Anyone who tells you that writing is easy wants to relieve you of your money — or doesn’t object to the production of drivel. Writing is a kind of blood sacrifice, an act of pulling out a line of words from the mind of the writer and affixing it to the page in a manner that is reminiscent of the method for extracting a Guinea worm — which can be wrapped around a pencil over the days required for the process, so the analogy is all the more apt.
If this sounds too gruesome, I recommend choosing something other than writing or tropical medicine as a way to spend time. And yes, to use the Twitter hashtag, I #amwriting, specifically a fantasy novel. Does that sound grand? See the first paragraph. Whoever said that writing is like driving across the country at night, only able to see the little bit ahead that the headlights show, left out some details. It’s like driving at night on a wet road that’s only now being constructed with other cars coming and going and trying to carry on a conversation by text message.
That’s a messy figure, as it should be. Distracted writing feels a lot like distracted driving and just as dangerous, if only to one’s time, reputation, and self-esteem. But the reality is that the distractions that dump me out of the flow of words can achieve surprising good.
I’ll admit that I’m grateful to have grown up before the inability to act as if industrial education is fascinating became a medical condition to be drugged away — except by caffeine. Caffeine is an essential nutrient. A high pressure flow of words is the kind of thing that corporations may want when they need ad copy or excuse documents to present in court, but creative work, whether essays or fiction, is not the sort of thing that comes together well on a timetable — unless the author is Isaac Asimov.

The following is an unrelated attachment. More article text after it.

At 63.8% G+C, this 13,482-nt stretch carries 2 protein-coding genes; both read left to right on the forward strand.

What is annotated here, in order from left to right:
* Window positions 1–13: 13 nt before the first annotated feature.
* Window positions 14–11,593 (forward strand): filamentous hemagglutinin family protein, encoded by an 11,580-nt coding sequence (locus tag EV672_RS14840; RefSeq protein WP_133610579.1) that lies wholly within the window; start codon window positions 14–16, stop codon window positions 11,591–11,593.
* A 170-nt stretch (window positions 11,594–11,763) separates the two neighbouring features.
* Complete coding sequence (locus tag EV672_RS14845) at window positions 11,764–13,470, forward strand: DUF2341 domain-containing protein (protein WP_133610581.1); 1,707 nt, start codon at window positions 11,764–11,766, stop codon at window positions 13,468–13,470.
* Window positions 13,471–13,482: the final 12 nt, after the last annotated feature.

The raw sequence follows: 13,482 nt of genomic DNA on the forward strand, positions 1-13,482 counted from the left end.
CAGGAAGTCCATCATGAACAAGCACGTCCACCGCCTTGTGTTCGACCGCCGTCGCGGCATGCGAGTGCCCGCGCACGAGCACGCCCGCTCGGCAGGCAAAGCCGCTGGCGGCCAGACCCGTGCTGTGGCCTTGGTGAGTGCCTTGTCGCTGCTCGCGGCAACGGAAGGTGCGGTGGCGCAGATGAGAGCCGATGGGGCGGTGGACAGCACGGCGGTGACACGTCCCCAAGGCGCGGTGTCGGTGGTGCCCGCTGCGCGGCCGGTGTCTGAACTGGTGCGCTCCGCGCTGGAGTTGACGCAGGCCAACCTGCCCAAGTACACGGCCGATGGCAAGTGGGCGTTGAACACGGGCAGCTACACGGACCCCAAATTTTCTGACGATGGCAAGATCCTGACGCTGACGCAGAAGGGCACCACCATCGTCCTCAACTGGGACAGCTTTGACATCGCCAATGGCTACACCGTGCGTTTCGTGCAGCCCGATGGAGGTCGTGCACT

Or Christopher Hitchens, about whom Salman Rushdie once said that his friend had such a journalist’s dedication to his craft that he could get thoroughly drunk at a party in the evening and then go home to write three thousand words to meet his deadline. But for those of us who have to fiddle with knobs and aerials to hear occasional snatches of the Muses’ song, distraction is a tool to be used, rather than to have used against us.
Writing is as often a log jam as it is a flowing river, and the stack of written words already on the page has the quality of inertia — I had to erase the first draft of this essay to write something better, and this sentence has been typed over three times, but I feel like Abraham called upon to sacrifice Isaac when I have to bring myself to toss out the words I had generated. The forward momentum of a piece feels good when it happens, and yet some of the most rapid progress occurs when we’re flying off a cliff. When my cat jumps up on my lap or when I need to refill my glass — of whatever stimulant to thoughts I’m drinking — this gives me a chance to take a step back, take a step to get the blood moving about, and let my thoughts — and the words on the page — run loose for a minute.
It’s up to each writer to work out how much distraction is helpful. The music that I’m playing, for example, is a good aid to forward motion. That which my neighbors play is a provocation. A Twitter conversation can inspire article after article or can pull me away from other writing. And the wretched spam calls on my telephone make me want to search for curses against those who have the nerve to pull me away from my keyboard. But the notion that a writer must have a silent room is one that I advise thinking through before believing.
One last point: My cat made me write this.
(Please send help.)